new-york

Cy Twombly

Gagosian Gallery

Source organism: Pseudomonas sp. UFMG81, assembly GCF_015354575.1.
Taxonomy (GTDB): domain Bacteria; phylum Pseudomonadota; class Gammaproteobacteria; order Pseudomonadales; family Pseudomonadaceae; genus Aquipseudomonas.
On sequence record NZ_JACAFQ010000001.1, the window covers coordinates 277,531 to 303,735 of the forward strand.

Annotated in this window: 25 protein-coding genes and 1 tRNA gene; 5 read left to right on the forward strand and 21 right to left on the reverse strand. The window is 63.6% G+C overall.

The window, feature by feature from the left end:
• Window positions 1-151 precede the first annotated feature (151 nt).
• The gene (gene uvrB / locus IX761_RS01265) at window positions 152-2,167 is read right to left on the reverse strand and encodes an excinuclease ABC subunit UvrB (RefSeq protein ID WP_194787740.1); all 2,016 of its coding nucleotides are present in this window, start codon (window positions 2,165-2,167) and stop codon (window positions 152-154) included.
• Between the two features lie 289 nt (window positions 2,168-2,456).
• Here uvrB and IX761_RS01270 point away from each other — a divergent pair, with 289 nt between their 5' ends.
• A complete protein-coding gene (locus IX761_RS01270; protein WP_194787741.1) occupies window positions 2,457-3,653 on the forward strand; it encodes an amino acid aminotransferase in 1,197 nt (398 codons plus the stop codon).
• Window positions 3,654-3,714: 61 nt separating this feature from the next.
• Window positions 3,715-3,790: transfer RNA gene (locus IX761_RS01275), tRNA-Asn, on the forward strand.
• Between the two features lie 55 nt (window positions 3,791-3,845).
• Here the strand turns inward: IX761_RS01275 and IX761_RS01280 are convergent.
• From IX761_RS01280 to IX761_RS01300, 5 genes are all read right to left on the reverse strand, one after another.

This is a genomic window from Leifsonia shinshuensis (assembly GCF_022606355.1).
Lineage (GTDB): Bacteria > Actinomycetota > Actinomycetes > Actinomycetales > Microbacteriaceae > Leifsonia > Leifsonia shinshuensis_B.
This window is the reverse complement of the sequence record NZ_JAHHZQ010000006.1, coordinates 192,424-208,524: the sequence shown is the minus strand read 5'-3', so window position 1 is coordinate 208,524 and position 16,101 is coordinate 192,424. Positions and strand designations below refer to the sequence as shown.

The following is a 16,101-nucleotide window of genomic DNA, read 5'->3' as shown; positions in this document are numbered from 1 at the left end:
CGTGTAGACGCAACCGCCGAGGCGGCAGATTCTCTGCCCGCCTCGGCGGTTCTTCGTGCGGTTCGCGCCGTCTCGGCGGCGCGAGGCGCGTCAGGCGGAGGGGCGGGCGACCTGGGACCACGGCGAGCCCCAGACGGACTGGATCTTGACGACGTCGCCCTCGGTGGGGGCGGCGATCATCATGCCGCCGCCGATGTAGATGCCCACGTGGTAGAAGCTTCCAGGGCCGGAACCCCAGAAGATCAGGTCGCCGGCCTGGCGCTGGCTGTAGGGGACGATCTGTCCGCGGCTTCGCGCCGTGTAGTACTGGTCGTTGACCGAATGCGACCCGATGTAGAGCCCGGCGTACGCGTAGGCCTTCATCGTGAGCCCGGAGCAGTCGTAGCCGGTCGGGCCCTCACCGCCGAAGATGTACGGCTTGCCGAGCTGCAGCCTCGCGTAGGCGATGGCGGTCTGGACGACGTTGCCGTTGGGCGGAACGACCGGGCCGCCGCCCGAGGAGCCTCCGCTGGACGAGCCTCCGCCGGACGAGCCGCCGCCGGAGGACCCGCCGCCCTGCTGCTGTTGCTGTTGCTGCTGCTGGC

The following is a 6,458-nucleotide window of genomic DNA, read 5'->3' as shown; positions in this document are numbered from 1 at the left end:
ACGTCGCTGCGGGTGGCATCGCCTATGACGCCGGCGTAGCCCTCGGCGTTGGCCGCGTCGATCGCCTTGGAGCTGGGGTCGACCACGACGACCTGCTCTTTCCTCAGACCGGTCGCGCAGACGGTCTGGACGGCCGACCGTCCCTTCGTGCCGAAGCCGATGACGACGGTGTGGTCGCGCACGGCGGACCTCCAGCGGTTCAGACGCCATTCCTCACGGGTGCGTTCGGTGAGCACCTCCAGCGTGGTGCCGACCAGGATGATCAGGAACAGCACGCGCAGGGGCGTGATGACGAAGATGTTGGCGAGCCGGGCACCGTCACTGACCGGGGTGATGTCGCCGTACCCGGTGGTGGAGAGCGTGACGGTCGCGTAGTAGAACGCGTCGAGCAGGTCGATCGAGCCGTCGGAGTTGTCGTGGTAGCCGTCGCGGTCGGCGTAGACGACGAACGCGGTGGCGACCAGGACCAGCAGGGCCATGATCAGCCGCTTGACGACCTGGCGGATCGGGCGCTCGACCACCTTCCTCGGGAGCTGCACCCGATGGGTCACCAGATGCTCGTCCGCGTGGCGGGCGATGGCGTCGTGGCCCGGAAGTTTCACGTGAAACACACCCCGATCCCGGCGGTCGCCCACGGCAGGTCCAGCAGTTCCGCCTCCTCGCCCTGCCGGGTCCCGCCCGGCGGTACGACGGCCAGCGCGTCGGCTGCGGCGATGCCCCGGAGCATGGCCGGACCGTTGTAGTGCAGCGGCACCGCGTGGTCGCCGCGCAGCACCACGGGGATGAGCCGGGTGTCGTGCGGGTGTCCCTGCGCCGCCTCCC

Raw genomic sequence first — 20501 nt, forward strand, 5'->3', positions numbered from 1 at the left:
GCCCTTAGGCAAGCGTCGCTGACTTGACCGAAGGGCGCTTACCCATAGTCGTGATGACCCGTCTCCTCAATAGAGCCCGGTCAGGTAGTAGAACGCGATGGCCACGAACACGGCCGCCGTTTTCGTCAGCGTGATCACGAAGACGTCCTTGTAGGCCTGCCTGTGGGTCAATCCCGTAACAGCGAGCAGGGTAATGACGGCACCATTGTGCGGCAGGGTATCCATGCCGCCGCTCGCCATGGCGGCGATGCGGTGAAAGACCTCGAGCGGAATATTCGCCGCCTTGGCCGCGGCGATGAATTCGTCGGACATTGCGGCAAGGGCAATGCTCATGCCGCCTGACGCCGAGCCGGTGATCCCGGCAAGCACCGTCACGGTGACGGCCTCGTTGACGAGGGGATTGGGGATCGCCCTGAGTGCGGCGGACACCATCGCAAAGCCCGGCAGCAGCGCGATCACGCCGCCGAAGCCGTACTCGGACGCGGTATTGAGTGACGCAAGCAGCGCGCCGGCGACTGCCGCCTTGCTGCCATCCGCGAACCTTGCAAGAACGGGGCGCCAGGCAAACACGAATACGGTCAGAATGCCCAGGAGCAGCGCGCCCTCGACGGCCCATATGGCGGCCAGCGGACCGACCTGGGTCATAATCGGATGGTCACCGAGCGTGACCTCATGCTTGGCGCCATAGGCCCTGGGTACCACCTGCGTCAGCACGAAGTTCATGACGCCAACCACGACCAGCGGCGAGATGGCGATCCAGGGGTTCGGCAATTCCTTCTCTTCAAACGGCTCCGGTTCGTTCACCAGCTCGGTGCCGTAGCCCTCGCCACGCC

What I like about Cy Twombly’s sculptures is the way they subvert all the clichés about his paintings. An original one—if a cliché can be called “original”—is Roland Barthes’ notion that the canvases are a kind of writing manqué; more ordinary is Arthur Danto’s remark that the paintings are “dense with classical allusions” while remaining an “anthology of [abstract expressionist] marks.” Peter Selz contradicts both, maintaining that Twombly’s “scrawls carry no linguistic meaning” but rather “combine decisive gesture and indeterminate action.” I suppose one sees what one is predisposed to see, but looking at Twombly’s bronze sculptures one can’t help but notice their patina, and realize the extent to which time has been his theme all along, regardless of medium. Twombly’s art marks time at its most “primitive”—“duration experienced in the course of action,” as Jean Piaget says in another

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